For far too long dudes dominated the field of raunchy comedy. That started to change with Bridesmaids, which proved that women could be just as depraved as their male counterparts. Now the relatively new trend of girls together outrageously continues with Rough Night, the comedy from director Lucia Aniello. Rough Night pushes the envelope throughout with its escalating debauchery and provides enough ridiculous hilarity from its talented ensemble cast.
Jess (Scarlett Johansson) is currently running for office in the state senate and has a haircut similar to Hillary Clinton to prove it. Despite being the more competent person on the ballot, she still trails her opponent in the polls despite his predilection for sending out pictures of his genitalia. Jess is about to marry Peter (Paul W. Downs) and will take a break from her campaign to go on her bachelorette party with her close friends from college. The party is orchestrated by Alice (Jillian Bell), a teacher that intensely cherishes her friendship with Jess. They’re joined by Blair (Zoë Kravitz), a New York socialite; Frankie (Ilana Glazer), a hippie-like protester that is currently unemployed; and Pippa (Kate McKinnon), an Australian that befriended Jess when she studied abroad. There are unresolved tensions between the group of friends, but they’re easily set aside for a weekend of hard partying and phallic-shaped knick-knacks. The party is derailed when a stripper arrives and an overeager Alice pounces on the muscular man, hitting his head and killing him. Now these friends must find a way to dispose of the remains in order to evade criminal prosecution.
Lucia Aniello, who co-wrote the film with Paul W. Downs, allows Rough Night to take its time in establishing its characters and the dynamics between them before ramping up the insanity. It allows the movie to find its comedy from its characters and not simply leaning on the morbid premise, which seems like a riff on the dangerous behavior devoid of consequences that dominated The Hangover movies. Having directed episodes of Broad City and last year’s Time Traveling Bong, Aniello further establishes herself as a comedy director on the rise, presenting a sensibility that can dive into the depth of depravity while retaining a certain cerebral level.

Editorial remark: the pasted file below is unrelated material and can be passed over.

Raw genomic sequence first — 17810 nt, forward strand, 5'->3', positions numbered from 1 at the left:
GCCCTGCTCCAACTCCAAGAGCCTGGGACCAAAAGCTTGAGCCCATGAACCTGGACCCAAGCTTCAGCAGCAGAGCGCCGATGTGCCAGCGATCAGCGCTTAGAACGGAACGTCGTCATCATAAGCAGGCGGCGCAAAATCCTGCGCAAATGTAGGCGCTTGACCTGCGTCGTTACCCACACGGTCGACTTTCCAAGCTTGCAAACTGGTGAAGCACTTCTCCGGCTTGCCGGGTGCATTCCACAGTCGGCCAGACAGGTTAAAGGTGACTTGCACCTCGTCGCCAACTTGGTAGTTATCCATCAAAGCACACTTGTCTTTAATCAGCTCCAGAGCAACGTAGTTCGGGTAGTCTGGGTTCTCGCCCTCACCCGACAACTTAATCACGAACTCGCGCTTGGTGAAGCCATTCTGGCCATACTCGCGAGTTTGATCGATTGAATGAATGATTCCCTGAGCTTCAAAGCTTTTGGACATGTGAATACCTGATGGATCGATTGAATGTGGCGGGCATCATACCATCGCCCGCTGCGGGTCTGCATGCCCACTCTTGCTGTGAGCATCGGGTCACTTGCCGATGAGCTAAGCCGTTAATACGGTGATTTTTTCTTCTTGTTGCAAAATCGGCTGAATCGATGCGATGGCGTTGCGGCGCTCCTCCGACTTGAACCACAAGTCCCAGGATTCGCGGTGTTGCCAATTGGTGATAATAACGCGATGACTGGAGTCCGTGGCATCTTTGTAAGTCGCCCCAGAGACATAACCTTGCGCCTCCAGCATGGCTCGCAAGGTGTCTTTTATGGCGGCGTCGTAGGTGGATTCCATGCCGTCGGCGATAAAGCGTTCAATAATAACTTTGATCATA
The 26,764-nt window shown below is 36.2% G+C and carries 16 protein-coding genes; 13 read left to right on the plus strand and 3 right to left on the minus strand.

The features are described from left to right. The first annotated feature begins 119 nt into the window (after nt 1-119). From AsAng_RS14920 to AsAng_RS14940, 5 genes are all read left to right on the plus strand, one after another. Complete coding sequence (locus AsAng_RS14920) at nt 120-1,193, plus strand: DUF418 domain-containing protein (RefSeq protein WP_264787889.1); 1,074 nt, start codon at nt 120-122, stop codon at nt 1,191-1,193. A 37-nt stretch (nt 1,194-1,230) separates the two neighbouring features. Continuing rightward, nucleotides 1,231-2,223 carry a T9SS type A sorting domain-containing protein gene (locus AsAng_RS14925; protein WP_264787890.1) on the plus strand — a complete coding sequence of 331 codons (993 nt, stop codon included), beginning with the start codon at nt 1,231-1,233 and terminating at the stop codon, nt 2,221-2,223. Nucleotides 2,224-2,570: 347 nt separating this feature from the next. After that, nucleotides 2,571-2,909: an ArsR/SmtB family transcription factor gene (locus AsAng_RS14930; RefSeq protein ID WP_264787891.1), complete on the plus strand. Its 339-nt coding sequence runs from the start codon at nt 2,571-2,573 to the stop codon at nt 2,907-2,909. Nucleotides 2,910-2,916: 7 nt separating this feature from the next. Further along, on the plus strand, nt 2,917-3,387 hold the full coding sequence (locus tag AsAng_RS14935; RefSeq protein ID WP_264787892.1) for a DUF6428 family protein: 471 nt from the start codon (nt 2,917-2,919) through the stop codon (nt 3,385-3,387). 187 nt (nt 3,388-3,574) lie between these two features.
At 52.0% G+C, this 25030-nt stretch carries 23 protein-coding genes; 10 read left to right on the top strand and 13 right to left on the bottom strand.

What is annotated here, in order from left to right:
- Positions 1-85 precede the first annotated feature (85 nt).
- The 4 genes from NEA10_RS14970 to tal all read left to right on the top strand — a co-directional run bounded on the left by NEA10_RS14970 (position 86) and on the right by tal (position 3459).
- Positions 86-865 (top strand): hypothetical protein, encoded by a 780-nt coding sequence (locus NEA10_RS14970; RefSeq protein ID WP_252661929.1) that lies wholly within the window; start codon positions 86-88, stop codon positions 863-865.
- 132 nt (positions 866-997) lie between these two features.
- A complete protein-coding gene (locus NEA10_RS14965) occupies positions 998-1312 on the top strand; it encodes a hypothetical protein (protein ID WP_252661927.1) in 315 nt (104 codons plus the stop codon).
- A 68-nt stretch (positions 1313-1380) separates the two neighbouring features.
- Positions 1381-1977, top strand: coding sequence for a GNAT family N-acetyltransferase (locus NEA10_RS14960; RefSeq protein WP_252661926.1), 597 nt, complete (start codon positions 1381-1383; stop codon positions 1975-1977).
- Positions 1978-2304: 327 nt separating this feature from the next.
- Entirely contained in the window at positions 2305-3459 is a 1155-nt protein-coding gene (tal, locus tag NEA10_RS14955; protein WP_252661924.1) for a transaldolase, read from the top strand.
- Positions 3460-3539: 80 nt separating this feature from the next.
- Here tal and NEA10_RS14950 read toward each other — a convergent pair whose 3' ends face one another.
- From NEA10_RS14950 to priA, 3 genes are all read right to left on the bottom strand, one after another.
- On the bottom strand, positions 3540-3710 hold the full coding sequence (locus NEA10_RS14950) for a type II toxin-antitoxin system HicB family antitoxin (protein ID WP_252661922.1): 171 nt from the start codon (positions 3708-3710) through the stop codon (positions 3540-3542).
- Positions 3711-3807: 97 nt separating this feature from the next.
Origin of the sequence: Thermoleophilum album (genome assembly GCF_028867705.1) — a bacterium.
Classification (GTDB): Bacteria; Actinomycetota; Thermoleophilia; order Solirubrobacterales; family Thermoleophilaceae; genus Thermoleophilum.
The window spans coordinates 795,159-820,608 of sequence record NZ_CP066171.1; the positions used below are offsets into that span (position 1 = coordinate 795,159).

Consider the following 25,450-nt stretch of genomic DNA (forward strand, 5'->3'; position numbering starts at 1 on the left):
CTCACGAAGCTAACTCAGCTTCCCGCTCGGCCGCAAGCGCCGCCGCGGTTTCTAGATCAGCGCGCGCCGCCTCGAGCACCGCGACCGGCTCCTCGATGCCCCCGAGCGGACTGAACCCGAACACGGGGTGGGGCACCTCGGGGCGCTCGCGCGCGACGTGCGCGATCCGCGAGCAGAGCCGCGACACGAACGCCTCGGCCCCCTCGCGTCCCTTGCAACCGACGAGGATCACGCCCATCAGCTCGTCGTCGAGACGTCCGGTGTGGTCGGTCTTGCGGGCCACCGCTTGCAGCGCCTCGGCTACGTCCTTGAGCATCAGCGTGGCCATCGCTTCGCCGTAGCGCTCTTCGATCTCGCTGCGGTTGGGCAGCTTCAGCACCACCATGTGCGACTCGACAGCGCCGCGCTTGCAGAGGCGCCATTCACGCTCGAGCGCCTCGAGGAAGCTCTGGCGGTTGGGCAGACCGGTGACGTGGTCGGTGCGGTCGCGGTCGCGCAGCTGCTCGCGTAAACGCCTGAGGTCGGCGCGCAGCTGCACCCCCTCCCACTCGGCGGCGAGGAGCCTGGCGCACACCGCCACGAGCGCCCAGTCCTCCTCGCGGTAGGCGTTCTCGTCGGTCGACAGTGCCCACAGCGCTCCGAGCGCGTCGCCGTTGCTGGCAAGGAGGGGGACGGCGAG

Naturally, the standout performances of Rough Night come from the actresses with a background in comedy. Jillian Bell plays a character whose personality is larger than life, and the actress gets big laughs with her earnest enthusiasm. Ilana Glazer has a character that mostly resembles her character on Broad City, a pothead with loose moral and ethical boundaries. As she’s been doing time and time again, Kate McKinnon comes onto the screen and just dominates with another wild comedic performance. Both Scarlett Johansson and Zoë Kravitz are basically the straight characters to their goofy counterparts, and that works to the film’s favor as these characters keep the mounting lunacy somewhat emotionally grounded. It doesn’t take long to form a connection with each of these characters and pull for them when things go bad.
Most surprisingly, though, is the fact that probably the best performance in Rough Night comes in the form of a hilarious turn by Paul W. Downs. As Jess and her friends are raising hell in Miami, Downs’ Peter and his friends are partaking in a wine tasting, sipping Merlot in a quiet setting. When Peter gets a panicked call from Jess, his imagination gets the best of him. He panics and decides to go “sad astronaut,” purchasing large amounts of adult diapers, Red Bull, and Russian-made Adderall for an all-night drive to save his relationship. This leads to some stunning pieces of physical comedy from the actor and writer, as well as a few interesting interactions with strangers along his route.
Rough Night is a thoroughly entertaining comedy with a number of unexpected twists and turns, as well as a couple very inspired and very funny cameos. Be sure to stay through the credits because the comedy doesn’t stop once the first credits roll. Rough Night isn’t a movie that will only work for a single gender. This is a comedy that’s just flat-out funny and unfolds at a quick pace that ensures that any lulls are incredibly brief, and men and women alike will find plenty to loudly guffaw at.